The leader of the DUP against “the obligation to accept the laws of the courts over which we have no control”


Updated 2 hours ago

THE DUP LEADER said it was not acceptable for Northern Ireland to fall under the jurisdiction of a court over which it had no control.

Jeffrey Donaldson made the remark as he was pressed on the DUP’s position on the UK government’s demand for the EU to remove the arbitration role of the European Court of Justice (ECJ) from the Northern Ireland Protocol .

Responding to questions from the media in Stormont, Donaldson was asked why the CJEU was not explicitly mentioned in his party’s seven tests to judge efforts to resolve issues with the protocol.

Donaldson said the competence of the ECJ fell under the fourth criterion defined by the party: “Give the people of Northern Ireland the opportunity to make the laws that govern them”.

“In fact, it’s part of my test – I want to know how the people of Northern Ireland are going to be treated in all of this,” he said.

“It is not acceptable that Northern Ireland has to accept the laws and the jurisdiction of a court over which we have no control and over which we have no say. This is not the way to go. “

Donaldson added: “We are very clear that the governance arrangements, how future measures and arrangements agreed with the EU are implemented, how they are governed is very important because there is a potential for future divergence between UK and UK. EU, and we don’t want Northern Ireland to be caught in the middle of it all again. “

Previously, Sinn Féin had accused the British government of shifting the targets by demanding the removal of the role of the European Court of Justice (ECJ) in the Northern Ireland Protocol.

Declan Kearney questioned whether the UK government was throwing a ‘dead cat’ on the negotiating table because the EU was about to ‘bluff’ by tabling proposals that would resolve the practical difficulties with sea trade. ‘Ireland.

However, Donaldson said there were “real issues” with European judges having the final say in trade disputes involving Northern Ireland.

The EU will present on Wednesday what it described as “far-reaching proposals” in an attempt to resolve issues related to the protocol.

Brexit negotiator David Frost said the ECJ’s oversight role in arbitrating any future UK-EU disagreement over the protocol must be removed if both sides are to resolve the stalemate on the contentious post-Brexit trade deal.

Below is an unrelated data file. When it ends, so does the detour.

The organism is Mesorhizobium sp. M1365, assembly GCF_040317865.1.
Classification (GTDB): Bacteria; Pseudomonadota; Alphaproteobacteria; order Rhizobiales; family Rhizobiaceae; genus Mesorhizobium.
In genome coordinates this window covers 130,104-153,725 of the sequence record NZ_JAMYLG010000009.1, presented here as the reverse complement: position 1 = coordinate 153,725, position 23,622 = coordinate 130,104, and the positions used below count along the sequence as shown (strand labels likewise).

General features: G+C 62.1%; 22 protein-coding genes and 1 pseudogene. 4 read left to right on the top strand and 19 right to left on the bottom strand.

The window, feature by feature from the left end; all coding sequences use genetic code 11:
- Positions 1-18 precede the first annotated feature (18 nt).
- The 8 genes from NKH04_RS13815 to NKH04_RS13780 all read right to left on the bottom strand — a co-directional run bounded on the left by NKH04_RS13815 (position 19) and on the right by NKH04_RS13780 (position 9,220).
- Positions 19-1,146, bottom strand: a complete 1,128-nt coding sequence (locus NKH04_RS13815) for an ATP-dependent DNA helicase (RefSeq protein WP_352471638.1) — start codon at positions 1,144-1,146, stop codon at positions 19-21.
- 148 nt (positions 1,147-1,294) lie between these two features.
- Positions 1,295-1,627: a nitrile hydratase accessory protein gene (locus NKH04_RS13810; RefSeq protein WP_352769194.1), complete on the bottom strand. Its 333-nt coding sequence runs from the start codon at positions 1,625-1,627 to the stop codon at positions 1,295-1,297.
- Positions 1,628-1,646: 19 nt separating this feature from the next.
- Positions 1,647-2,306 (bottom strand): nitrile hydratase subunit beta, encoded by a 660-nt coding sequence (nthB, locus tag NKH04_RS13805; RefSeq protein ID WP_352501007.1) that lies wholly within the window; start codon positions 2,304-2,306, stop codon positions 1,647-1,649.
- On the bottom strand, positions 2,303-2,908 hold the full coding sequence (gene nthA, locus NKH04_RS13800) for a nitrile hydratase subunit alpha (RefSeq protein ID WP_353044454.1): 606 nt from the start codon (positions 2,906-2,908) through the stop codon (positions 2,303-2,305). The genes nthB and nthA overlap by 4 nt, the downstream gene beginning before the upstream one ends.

Critics of the UK government say it is now lifting a new red line as the commitment to date has focused on reducing day-to-day checks and processes on goods transferred from Britain to Ireland from the North.

Kearney, a Sinn Fein deputy minister in Stormont, told BBC Radio Ulster: “The problem throughout, and particularly in the past nine to 10 months, is that as we have attempted to double down and process these problems, the goalposts seem to continually change. from David Frost’s trading strategy perspective and I think now we are seeing the goal posts change once again.

“I think this can potentially be read in two ways.

It just might be a negotiating tactic. We are now approaching the point where hopefully all of these issues can be successfully resolved and we can actually see all the difficulties with the protocol eliminated and David Frost is just trying to raise the bar and bring a little more to it. warmth in the process of talks which will follow the publication of the European Union’s proposals.

“However, there is another scenario. And that is what they are at the moment, namely David Frost and the Conservative government, noting that their bluff has finally been called and that the European Union is indeed determined to bring forward proposals for background on all these areas – drugs, agro-food. food, customs and governance – it will actually bring certainty, simplicity and stability to our business sector here in the north and throughout the economy of the island and they are afraid of it.

“Hence the dead cat of the European Court of Justice thrown on the table.”

Kearney said it would be a “disaster” if the British government moved away from the protocol.

Donaldson said he understood why the UK government was concerned about the ECJ.